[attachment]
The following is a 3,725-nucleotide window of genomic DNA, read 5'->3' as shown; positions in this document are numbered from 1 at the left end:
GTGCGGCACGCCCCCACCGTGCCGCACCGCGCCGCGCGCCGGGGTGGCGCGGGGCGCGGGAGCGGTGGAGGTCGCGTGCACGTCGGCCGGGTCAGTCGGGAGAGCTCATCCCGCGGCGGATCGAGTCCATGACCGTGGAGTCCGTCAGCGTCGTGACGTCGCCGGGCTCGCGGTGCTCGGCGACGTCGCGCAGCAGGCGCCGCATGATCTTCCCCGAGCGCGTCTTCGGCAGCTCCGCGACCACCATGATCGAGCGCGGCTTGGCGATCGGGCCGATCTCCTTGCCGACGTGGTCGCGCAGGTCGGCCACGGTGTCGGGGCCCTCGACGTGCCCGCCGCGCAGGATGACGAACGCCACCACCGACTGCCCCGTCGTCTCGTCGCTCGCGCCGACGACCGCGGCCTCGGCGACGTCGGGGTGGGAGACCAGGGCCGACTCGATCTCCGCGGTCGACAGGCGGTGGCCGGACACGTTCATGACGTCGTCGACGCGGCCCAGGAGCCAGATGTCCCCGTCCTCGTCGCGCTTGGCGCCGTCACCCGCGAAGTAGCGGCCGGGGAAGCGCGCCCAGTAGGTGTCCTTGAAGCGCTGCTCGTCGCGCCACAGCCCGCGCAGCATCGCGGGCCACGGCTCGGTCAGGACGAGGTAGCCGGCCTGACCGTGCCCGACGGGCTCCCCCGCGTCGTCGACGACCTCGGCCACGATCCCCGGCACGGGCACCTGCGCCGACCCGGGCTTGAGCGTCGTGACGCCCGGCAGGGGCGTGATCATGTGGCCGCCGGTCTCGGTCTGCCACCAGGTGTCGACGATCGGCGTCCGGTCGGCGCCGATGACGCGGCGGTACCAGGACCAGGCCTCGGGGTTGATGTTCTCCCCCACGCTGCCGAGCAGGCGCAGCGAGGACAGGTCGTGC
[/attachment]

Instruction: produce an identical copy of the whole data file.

The following is a 3,725-nucleotide window of genomic DNA, read 5'->3' as shown; positions in this document are numbered from 1 at the left end:
GTGCGGCACGCCCCCACCGTGCCGCACCGCGCCGCGCGCCGGGGTGGCGCGGGGCGCGGGAGCGGTGGAGGTCGCGTGCACGTCGGCCGGGTCAGTCGGGAGAGCTCATCCCGCGGCGGATCGAGTCCATGACCGTGGAGTCCGTCAGCGTCGTGACGTCGCCGGGCTCGCGGTGCTCGGCGACGTCGCGCAGCAGGCGCCGCATGATCTTCCCCGAGCGCGTCTTCGGCAGCTCCGCGACCACCATGATCGAGCGCGGCTTGGCGATCGGGCCGATCTCCTTGCCGACGTGGTCGCGCAGGTCGGCCACGGTGTCGGGGCCCTCGACGTGCCCGCCGCGCAGGATGACGAACGCCACCACCGACTGCCCCGTCGTCTCGTCGCTCGCGCCGACGACCGCGGCCTCGGCGACGTCGGGGTGGGAGACCAGGGCCGACTCGATCTCCGCGGTCGACAGGCGGTGGCCGGACACGTTCATGACGTCGTCGACGCGGCCCAGGAGCCAGATGTCCCCGTCCTCGTCGCGCTTGGCGCCGTCACCCGCGAAGTAGCGGCCGGGGAAGCGCGCCCAGTAGGTGTCCTTGAAGCGCTGCTCGTCGCGCCACAGCCCGCGCAGCATCGCGGGCCACGGCTCGGTCAGGACGAGGTAGCCGGCCTGACCGTGCCCGACGGGCTCCCCCGCGTCGTCGACGACCTCGGCCACGATCCCCGGCACGGGCACCTGCGCCGACCCGGGCTTGAGCGTCGTGACGCCCGGCAGGGGCGTGATCATGTGGCCGCCGGTCTCGGTCTGCCACCAGGTGTCGACGATCGGCGTCCGGTCGGCGCCGATGACGCGGCGGTACCAGGACCAGGCCTCGGGGTTGATGTTCTCCCCCACGCTGCCGAGCAGGCGCAGCGAGGACAGGTCGTGC